On October 23rd, Sacramento’s Urban Agriculture Coalition held a press conference at the Yisrael Family Urban Farm, which is an urban farm located in South Oak Park. It uses agriculture to educate, empower, and employ the residents of Sacramento. The press conference was held to give light on what an urban farm is because many peoples perception of an urban farm is that it’s just like a commercial farm. This press conference dispelled the many of the myths that the public had inside their heads.IMG_4793

The press conference explained what the Sac Urban Ag Coalition is trying to do. The coalition is trying to pass Assembly Bill 551 which would allow residents to sell produce in residential areas. There are a lot of vacant lots in Sacramento’s communities and many people in these communities believe a good way to deal with that problem is through urban agriculture and by taking blighted lots and transforming them into dazzling gardens.

There are several benefits to Urban Farming. First, instead of going to the grocery store, a resident could walk to the community garden and get fresh, healthy fruits and veggies. Also, that will put a hole in their grocery store bill and almost everyone wants to save money. Second, almost everyone wants to have a beautiful neighborhood and having destroyed lots just defeats that purIMG_4789pose. Third, the residents can get organic, non-GMO, rejuvenating produce. Inside of grocery stores, you don’t always really know if your food has pesticides, herbicides, or other chemicals that are poisonous to the mind, body and soul, hence the phrase “You are what you eat”. In a community garden, a resident is right there in the community, so they see the work that goes on to make their food, they can see if chemicals were used.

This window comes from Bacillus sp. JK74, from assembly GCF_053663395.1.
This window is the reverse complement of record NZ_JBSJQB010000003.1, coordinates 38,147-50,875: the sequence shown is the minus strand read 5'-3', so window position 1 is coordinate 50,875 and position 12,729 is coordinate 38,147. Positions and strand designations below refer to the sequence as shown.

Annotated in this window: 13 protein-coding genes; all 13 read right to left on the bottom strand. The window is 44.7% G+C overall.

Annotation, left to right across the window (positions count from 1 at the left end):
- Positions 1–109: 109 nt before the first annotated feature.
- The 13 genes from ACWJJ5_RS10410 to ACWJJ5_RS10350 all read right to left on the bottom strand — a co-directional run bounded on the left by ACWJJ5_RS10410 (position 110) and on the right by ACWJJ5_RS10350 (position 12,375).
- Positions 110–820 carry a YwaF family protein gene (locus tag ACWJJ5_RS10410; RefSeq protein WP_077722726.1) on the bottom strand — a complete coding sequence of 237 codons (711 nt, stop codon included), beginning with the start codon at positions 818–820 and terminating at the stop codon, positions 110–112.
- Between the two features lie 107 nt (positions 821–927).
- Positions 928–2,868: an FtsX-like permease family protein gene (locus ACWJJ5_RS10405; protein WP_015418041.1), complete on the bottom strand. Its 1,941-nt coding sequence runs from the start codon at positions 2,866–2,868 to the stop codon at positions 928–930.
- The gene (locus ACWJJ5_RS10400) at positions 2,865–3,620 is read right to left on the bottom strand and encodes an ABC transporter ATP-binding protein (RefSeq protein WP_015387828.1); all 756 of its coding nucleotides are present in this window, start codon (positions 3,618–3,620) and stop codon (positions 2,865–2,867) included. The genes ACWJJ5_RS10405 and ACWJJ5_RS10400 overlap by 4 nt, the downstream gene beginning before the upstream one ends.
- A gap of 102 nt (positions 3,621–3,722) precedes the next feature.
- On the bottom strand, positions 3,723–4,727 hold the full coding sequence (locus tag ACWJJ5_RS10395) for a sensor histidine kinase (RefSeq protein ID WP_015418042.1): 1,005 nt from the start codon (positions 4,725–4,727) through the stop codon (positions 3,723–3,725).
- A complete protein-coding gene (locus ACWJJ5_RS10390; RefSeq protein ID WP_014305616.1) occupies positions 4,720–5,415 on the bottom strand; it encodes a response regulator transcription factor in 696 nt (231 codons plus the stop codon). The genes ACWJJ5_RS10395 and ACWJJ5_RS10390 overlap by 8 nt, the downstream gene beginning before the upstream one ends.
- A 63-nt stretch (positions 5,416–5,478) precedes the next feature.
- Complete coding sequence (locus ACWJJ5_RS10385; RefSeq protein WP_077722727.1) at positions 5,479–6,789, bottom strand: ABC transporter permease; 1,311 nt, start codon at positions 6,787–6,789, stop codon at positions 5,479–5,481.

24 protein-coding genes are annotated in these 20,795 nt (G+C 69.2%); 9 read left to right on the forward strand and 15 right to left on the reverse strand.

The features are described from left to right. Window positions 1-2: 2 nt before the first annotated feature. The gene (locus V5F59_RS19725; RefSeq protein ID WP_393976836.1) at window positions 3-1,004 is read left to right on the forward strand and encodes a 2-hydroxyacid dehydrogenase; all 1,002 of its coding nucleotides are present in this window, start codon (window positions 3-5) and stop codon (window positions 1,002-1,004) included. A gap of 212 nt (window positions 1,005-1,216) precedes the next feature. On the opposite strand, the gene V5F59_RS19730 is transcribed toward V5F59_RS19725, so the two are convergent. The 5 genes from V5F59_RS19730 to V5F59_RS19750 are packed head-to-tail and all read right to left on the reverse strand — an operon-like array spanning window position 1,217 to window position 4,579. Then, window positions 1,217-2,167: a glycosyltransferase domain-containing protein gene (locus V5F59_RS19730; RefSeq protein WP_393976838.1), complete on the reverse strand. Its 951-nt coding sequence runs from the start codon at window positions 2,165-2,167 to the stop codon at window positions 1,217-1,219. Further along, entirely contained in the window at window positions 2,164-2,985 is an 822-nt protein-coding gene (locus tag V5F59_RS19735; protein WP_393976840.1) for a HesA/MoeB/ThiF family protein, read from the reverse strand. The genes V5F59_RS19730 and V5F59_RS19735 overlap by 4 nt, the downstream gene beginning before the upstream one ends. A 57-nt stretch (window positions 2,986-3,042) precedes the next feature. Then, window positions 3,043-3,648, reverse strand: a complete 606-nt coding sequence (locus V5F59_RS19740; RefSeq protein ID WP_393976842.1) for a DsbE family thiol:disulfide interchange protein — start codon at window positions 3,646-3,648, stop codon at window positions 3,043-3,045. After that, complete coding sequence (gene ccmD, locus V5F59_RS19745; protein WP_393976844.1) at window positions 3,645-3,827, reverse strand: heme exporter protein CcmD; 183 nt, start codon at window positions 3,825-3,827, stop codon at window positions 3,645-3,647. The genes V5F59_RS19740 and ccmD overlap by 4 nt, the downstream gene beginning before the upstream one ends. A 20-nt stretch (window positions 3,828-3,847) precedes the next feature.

“The goal of the urban agriculture ordinance is to legalize urban agriculture in the city and county of Sacramento. What we mean by agriculture is the ability to sell produce inside of town,” says Matt Read of the Sacramento’s Urban Agriculture Coalition. “This ordinance would help Sacramento realize it’s title as the “Farm to Fork Capital of the world”. What is missing from the equation is farms that can’t really go to the restaurant that are embracing this title right now, and there’s many people in many communities, who have been farming for a long period of time, that don’t get the credit for it, if we can legitimize urban agriculture then there will be potential there.”

Agriculture is making its way back into the communities of Sacramento and benefiting the residents. With all the things happening with agriculture there are zoning ordinances that prohibit some actions, like the selling of your own produce. Urban farmers and community leaders are banding together to change that.